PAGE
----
Recently I was able to attend Oracle’s Modern Service Experience, a three day event focused on best practices for delivering consistent and positive, cross-channel customer service.
We’ve been hearing for a long time about the importance of customer experience, and that the notion of customer service is expanding to encompass pre-purchase informational decision support, onboarding (supporting customers with product utilization), and post-purchase support (break fix, usage optimization and account support).
What I enjoyed about this conference was that the majority of speakers were from companies who are actually deploying technology to improve their customer experience. It’s one thing to learn about CX from “theorists” (consultants, product managers and sales people, for example), but it’s quite another to hear from major corporations on how they’ve deployed solutions to acquire and/or retain customers, increase efficiencies and improve their customer experience.
I thought the advice from Brian Curran, Oracle’s VP of Customer Experience Strategy and Design, was relevant: “The need for positive experiences will never change, that’s human nature. But the way we make those experiences happen will change. Companies focused on next generation service need to make sure their service strategy is elastic.”
Here are four trends that we’re likely to see more of:
Knowledge at the Core of Service – The concept of knowledge has been around for a while. But effective knowledge management should be the cornerstone of every next generation service strategy. Searching for answers online is second nature for most people, and delivering effective self-help for both internal and external users is key to maximizing the customer experience. The future will be knowledge supported and knowledge driven.
Policy Automation – Policy Automation was a popular topic. Regardless of whether you’re in the public or private sector, regardless of the services you offer, all companies face common problems: stiff competition, cost constraints, frequently changing legislation, a skills shortage, and demanding customers. Policy Automation provides a set of policy automation tools that enable companies to automate lengthy and costly processes. Better yet, these processes can be tailored to suit a company’s unique governing regulations and organizational policies. The flexibility of Policy Automation can simplify processes in many industries, from insurance, government agencies, financial services to healthcare. Policy Automation dramatically improves customer experience by enabling organizations to deliver dynamic, consistent, compliant and personalized decision making across all channels.
Video Chat – I’ve been hearing about this one for a while, and admit that because I personally don’t like to use video, I assumed it would be something that would face some real hurdles with regard to widespread adoption. The use cases presented were:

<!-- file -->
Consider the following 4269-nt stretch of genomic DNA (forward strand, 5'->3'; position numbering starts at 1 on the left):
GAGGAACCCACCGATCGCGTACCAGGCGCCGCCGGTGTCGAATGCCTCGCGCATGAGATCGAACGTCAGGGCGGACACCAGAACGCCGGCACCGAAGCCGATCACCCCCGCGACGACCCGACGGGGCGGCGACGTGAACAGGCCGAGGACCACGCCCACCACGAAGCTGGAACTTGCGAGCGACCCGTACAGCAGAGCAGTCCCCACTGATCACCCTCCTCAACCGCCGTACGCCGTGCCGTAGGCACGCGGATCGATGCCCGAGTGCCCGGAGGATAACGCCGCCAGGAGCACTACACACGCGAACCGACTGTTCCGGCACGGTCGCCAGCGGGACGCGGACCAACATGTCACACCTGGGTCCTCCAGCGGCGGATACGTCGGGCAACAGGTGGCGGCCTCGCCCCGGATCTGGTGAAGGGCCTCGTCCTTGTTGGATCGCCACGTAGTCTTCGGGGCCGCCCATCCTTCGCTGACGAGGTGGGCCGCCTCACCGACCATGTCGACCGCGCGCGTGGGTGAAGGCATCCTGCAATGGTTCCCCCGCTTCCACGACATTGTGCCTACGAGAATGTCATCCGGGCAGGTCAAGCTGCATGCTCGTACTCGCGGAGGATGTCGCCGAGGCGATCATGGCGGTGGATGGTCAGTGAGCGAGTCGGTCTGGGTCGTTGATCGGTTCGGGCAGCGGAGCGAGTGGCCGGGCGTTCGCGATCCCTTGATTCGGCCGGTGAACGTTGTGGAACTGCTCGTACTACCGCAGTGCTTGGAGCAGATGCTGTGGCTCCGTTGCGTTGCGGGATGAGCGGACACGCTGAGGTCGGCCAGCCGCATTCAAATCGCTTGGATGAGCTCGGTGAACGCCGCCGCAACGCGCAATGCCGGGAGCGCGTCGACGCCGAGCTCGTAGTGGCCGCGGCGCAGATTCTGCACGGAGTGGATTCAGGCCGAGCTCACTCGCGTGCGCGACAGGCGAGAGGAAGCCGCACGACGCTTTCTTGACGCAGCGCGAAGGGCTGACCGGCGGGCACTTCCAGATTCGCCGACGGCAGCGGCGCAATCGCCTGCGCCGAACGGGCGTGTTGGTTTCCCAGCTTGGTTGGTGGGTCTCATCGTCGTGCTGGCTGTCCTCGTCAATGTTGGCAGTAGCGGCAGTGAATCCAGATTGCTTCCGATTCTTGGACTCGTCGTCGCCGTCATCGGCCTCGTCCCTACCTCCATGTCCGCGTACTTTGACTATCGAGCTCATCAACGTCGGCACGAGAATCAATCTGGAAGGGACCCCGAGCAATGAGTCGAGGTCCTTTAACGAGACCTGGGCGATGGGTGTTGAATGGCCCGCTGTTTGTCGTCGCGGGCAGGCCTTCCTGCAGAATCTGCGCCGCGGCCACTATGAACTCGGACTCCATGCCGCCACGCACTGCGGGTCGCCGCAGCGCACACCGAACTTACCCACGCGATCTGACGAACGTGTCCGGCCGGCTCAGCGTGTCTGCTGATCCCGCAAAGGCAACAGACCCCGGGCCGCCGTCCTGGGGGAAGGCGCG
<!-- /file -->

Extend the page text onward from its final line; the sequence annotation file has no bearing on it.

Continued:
- Relationship building – in a high touch environment, allowing your customers to see the agent can help build trust. You do not have to make it two way video, if the customer prefers not to appear on video.
- Diagnose/Problem solving – this is a great use case for hardware and software support.
Before implementing video chat for your contact center, there are a few things to consider:
- Are your customers ready for video? Understand your customer demographics.
- Are your agents ready for video? Consider their workspace, lighting, physical representation of your brand and training requirements.
- What is the video adoption rate in your industry?
My takeaway: there are some good opportunities for video in the contact center, but it will require some preparation.
Internet of Things (IoT) and the contact center – IoT can best be described as the connection of physical objects to the internet, rendering them “smart objects”, with the ability to sensor, process, and act upon data. “Smart Things” can self-solve, escalate to an agent, and request a field service visit. The topic that was widely discussed was how to equip the contact center to handle interactions from smart devices.
Companies must make the right investments for their specific service strategy, and the time is now. According to Brian Curran, contact centers have 12-18 months to modernize their service experience before being left behind.
What are you doing to modernize customer service in your contact center? We’d love to hear from you. Please share in the comment section below.
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